I eventually settled on a Neptune platter-- gyros with pommes, t'zatziki, and calamari, while Bill ordered souvlaki with rice.  We both had small salads that we didn't really need.  I ended up dripping the light vinaigrette on my shirt.

Small salad with dressing that stained my shirt... keeps me regular!

My Neptune platter.  I almost never order calamari, but I have to admit I enjoyed it last night.  I have to thank one of Bill's Army buddies for introducing it to me.  

Bill's souvlaki.  He's not a fan of raw onions, but he did enjoy this dish last night.  Bill even ended up saying he was glad we'd gone out.  He's usually not disappointed when he listens to me.

Service was attentive and friendly.  We even got a visit from the proprietor, a gregarious guy who appeared to be very Greek!  We didn't have dessert, but we did enjoy another round of beer.  Unfortunately, our bill somehow got added to the check of a larger party sitting behind us.  We all had a good laugh as that got straightened out.  As Bill paid, we enjoyed another house shot of ouzo.  They tried to give me a "cowardly shot", but I gave it to Bill, since he was driving!  I think before the tip, we owed about 35 euros for dinner.  Much cheaper than our meal in Nagold, but not as fancy!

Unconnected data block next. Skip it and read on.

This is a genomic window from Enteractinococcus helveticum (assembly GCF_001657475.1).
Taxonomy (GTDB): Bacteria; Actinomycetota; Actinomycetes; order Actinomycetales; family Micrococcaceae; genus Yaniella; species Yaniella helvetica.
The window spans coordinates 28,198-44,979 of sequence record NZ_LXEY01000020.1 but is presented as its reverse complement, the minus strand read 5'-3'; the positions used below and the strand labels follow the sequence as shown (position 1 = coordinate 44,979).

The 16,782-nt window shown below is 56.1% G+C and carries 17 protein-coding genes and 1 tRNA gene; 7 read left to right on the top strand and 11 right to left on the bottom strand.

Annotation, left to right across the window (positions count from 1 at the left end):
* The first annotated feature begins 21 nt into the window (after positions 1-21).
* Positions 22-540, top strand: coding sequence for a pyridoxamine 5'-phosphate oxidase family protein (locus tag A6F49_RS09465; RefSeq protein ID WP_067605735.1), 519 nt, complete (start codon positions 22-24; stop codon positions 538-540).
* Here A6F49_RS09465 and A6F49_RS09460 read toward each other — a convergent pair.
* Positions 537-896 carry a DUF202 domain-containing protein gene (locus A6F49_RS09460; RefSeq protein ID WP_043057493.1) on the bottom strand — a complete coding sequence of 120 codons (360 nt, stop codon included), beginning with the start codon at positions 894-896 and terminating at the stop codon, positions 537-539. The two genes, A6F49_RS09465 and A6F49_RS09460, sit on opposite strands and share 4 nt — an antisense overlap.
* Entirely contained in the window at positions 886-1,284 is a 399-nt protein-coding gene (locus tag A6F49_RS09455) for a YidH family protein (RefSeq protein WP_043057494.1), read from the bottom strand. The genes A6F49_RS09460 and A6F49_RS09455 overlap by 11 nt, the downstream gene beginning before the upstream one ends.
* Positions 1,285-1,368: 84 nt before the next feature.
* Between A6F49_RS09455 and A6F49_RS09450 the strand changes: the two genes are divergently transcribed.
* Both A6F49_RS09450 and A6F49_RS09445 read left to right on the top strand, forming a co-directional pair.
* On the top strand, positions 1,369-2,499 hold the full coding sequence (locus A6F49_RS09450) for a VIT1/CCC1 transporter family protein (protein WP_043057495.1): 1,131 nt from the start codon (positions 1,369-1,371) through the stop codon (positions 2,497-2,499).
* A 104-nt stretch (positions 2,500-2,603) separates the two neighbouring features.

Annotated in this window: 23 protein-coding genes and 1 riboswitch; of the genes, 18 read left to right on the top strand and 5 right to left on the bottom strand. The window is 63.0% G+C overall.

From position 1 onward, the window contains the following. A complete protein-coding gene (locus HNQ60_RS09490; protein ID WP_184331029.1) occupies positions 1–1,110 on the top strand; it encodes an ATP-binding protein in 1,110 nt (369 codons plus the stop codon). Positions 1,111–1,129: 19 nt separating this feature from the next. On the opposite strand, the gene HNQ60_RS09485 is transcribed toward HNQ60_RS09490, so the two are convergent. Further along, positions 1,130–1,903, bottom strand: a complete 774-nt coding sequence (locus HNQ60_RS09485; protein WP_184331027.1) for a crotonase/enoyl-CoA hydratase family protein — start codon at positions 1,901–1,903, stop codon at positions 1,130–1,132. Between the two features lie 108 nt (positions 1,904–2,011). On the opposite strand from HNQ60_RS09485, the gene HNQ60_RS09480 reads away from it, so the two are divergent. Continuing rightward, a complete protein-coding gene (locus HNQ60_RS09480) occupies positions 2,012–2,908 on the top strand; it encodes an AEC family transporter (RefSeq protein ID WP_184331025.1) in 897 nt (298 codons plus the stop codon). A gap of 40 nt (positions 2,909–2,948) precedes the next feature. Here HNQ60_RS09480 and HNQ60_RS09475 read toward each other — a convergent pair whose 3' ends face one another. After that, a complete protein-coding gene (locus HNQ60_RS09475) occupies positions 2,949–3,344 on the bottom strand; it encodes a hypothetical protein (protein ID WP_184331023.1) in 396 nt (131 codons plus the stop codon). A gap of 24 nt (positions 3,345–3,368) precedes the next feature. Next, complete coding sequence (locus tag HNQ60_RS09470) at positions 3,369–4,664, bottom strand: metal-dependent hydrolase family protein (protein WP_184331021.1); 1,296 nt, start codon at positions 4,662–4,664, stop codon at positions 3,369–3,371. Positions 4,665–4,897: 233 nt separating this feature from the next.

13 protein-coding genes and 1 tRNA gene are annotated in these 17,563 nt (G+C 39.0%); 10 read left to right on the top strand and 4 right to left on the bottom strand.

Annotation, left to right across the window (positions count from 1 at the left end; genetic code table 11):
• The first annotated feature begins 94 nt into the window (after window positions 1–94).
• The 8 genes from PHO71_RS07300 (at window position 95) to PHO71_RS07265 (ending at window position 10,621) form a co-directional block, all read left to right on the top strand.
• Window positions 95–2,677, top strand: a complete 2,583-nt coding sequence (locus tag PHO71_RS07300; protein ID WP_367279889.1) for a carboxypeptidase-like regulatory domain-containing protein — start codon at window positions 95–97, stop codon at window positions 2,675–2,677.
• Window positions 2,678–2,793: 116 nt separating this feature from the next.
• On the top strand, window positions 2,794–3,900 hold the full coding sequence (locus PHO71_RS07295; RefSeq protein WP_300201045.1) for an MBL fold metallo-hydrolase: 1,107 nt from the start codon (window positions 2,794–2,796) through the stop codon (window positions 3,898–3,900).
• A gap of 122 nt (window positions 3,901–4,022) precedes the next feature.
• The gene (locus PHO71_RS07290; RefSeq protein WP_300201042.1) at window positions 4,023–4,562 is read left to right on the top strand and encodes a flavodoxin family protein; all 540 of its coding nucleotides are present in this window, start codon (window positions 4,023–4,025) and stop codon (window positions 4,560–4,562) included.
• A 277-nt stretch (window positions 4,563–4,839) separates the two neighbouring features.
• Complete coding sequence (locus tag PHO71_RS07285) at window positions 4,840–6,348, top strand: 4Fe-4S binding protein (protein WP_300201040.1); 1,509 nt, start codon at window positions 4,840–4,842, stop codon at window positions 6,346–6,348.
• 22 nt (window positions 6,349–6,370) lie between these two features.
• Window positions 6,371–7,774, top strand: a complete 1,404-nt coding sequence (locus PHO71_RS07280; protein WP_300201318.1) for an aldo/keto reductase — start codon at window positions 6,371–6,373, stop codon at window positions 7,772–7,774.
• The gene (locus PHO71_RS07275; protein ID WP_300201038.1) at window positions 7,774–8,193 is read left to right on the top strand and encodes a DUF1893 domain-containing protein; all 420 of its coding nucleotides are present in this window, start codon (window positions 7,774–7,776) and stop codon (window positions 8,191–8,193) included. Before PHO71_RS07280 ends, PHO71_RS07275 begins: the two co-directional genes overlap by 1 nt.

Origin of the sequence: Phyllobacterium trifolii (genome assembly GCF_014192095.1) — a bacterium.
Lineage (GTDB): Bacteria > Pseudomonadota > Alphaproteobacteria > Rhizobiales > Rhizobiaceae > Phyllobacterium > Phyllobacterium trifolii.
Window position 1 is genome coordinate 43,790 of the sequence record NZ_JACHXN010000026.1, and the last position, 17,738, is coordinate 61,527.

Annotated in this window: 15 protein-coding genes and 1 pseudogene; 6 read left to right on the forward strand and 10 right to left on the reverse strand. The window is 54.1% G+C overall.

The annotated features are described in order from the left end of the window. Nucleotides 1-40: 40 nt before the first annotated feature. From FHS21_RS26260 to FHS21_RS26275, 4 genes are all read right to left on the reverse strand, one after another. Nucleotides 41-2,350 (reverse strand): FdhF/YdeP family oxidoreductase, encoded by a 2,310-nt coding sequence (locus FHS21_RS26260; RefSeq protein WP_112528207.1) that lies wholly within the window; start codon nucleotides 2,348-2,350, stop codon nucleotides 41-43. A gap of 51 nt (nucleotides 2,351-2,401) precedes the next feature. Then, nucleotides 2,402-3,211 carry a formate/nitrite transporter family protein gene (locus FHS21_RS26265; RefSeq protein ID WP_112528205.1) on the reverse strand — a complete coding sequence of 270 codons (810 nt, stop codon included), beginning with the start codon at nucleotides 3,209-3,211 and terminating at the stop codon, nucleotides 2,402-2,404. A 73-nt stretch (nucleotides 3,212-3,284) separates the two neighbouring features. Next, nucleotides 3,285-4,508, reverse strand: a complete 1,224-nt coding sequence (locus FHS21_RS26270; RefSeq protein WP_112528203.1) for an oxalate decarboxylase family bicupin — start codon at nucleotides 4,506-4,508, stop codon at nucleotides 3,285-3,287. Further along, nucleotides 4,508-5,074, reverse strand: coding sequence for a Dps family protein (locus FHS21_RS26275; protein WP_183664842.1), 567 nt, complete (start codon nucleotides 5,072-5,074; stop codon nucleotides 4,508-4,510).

We really like the food at Taverne beim Griechen and the prices are very fair.  There's also plenty of seating for groups and a huge, free parking lot.  Maybe someday my venting buddies can visit.  One thing to note is that smoking is allowed at the bar.

If you click the first link in this post, you can get a look at their excellent dorade...  It's very yummy!

Saturday, March 28, 2015

An unforgettable Italian meal in Nagold...